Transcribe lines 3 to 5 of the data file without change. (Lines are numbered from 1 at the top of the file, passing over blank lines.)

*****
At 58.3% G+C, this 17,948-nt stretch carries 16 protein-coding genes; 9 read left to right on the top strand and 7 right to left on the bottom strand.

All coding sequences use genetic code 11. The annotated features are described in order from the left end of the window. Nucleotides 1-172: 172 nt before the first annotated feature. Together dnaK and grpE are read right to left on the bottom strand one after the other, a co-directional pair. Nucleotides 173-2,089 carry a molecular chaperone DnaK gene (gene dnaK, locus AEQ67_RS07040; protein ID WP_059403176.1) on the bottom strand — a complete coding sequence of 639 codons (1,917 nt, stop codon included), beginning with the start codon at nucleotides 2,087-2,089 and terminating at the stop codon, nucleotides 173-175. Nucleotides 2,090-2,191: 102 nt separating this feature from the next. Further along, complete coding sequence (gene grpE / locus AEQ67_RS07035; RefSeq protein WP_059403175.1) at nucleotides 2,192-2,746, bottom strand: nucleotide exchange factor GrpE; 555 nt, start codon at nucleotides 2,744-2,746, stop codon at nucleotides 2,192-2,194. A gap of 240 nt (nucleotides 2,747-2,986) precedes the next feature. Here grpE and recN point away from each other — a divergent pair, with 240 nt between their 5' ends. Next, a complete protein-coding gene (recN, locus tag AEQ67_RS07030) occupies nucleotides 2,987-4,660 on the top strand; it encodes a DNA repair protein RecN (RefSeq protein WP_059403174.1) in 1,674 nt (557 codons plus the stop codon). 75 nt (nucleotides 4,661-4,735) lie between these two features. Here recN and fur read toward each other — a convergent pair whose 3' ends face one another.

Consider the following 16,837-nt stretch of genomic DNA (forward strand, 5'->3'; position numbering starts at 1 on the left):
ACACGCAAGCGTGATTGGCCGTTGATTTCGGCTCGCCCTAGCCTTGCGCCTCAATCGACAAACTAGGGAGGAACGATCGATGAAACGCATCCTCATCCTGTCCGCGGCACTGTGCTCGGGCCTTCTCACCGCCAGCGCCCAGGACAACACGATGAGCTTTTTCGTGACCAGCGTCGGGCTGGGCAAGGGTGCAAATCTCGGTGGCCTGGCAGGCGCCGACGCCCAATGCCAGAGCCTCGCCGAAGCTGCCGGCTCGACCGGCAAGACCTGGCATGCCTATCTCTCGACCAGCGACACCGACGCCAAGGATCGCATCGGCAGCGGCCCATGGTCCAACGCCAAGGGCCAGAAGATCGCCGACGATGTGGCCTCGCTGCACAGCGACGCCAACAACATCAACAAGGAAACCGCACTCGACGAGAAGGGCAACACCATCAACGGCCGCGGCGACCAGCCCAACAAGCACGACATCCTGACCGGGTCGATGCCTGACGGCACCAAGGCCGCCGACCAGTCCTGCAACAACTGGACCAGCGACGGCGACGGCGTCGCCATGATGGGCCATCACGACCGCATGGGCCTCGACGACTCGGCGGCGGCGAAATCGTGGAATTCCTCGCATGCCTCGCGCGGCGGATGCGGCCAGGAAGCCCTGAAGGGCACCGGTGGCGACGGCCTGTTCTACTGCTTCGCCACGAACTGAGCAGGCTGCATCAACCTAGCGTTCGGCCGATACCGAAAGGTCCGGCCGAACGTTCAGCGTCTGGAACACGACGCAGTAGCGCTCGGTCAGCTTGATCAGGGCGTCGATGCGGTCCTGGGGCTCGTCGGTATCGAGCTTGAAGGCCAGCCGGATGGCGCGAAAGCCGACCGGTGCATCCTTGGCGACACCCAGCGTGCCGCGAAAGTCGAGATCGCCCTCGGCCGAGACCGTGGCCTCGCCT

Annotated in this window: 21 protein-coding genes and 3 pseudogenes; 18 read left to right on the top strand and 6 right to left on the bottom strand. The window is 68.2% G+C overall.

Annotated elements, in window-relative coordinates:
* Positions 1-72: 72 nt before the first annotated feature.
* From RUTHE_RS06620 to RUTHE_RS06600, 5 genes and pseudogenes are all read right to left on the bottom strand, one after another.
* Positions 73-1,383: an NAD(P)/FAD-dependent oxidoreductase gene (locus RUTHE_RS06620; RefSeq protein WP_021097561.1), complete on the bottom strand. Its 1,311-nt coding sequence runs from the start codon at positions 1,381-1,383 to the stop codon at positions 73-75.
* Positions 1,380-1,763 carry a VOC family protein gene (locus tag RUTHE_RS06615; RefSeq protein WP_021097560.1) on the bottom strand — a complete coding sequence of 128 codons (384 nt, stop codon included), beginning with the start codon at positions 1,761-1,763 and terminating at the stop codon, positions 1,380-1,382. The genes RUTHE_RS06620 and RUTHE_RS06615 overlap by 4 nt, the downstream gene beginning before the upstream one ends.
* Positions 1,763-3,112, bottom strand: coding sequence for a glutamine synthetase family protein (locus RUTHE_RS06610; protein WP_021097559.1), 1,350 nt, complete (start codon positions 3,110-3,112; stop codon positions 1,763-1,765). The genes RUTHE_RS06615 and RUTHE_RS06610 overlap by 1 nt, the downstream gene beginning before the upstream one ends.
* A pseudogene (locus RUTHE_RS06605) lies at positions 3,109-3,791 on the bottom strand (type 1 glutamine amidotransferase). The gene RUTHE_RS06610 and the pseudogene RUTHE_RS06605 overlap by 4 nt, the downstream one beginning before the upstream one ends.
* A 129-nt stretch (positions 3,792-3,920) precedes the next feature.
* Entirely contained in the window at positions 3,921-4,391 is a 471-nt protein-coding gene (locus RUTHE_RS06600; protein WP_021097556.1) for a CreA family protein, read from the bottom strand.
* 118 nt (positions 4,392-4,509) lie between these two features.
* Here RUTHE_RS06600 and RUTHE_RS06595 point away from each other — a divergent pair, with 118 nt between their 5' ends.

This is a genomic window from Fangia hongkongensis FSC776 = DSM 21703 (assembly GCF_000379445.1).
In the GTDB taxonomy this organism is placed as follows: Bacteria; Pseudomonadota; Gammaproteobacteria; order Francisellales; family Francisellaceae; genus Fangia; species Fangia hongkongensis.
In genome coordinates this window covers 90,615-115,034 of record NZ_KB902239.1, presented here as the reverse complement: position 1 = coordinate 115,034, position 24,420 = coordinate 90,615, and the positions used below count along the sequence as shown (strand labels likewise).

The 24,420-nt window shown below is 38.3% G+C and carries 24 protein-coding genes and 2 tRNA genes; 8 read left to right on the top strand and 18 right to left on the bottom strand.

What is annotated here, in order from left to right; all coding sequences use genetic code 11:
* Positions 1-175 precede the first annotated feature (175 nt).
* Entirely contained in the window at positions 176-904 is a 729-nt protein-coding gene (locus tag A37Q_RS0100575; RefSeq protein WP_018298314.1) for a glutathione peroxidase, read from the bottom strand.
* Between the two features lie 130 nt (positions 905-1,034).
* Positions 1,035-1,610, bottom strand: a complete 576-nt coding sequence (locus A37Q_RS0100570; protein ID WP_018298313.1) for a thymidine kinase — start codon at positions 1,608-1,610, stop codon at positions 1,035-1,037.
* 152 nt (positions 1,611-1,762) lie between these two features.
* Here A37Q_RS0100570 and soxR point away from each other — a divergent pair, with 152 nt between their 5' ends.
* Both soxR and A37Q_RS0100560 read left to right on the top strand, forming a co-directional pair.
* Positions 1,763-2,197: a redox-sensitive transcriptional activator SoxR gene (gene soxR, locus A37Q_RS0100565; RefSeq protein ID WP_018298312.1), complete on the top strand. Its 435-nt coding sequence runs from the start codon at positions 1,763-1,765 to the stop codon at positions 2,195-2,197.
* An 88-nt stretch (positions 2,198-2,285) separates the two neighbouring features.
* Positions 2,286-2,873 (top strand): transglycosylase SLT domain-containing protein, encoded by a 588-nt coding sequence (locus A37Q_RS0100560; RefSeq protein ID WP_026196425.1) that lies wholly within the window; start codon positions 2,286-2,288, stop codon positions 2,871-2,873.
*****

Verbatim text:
Consider the following 16,837-nt stretch of genomic DNA (forward strand, 5'->3'; position numbering starts at 1 on the left):
ACACGCAAGCGTGATTGGCCGTTGATTTCGGCTCGCCCTAGCCTTGCGCCTCAATCGACAAACTAGGGAGGAACGATCGATGAAACGCATCCTCATCCTGTCCGCGGCACTGTGCTCGGGCCTTCTCACCGCCAGCGCCCAGGACAACACGATGAGCTTTTTCGTGACCAGCGTCGGGCTGGGCAAGGGTGCAAATCTCGGTGGCCTGGCAGGCGCCGACGCCCAATGCCAGAGCCTCGCCGAAGCTGCCGGCTCGACCGGCAAGACCTGGCATGCCTATCTCTCGACCAGCGACACCGACGCCAAGGATCGCATCGGCAGCGGCCCATGGTCCAACGCCAAGGGCCAGAAGATCGCCGACGATGTGGCCTCGCTGCACAGCGACGCCAACAACATCAACAAGGAAACCGCACTCGACGAGAAGGGCAACACCATCAACGGCCGCGGCGACCAGCCCAACAAGCACGACATCCTGACCGGGTCGATGCCTGACGGCACCAAGGCCGCCGACCAGTCCTGCAACAACTGGACCAGCGACGGCGACGGCGTCGCCATGATGGGCCATCACGACCGCATGGGCCTCGACGACTCGGCGGCGGCGAAATCGTGGAATTCCTCGCATGCCTCGCGCGGCGGATGCGGCCAGGAAGCCCTGAAGGGCACCGGTGGCGACGGCCTGTTCTACTGCTTCGCCACGAACTGAGCAGGCTGCATCAACCTAGCGTTCGGCCGATACCGAAAGGTCCGGCCGAACGTTCAGCGTCTGGAACACGACGCAGTAGCGCTCGGTCAGCTTGATCAGGGCGTCGATGCGGTCCTGGGGCTCGTCGGTATCGAGCTTGAAGGCCAGCCGGATGGCGCGAAAGCCGACCGGTGCATCCTTGGCGACACCCAGCGTGCCGCGAAAGTCGAGATCGCCCTCGGCCGAGACCGTGGCCTCGCCT

Annotated in this window: 21 protein-coding genes and 3 pseudogenes; 18 read left to right on the top strand and 6 right to left on the bottom strand. The window is 68.2% G+C overall.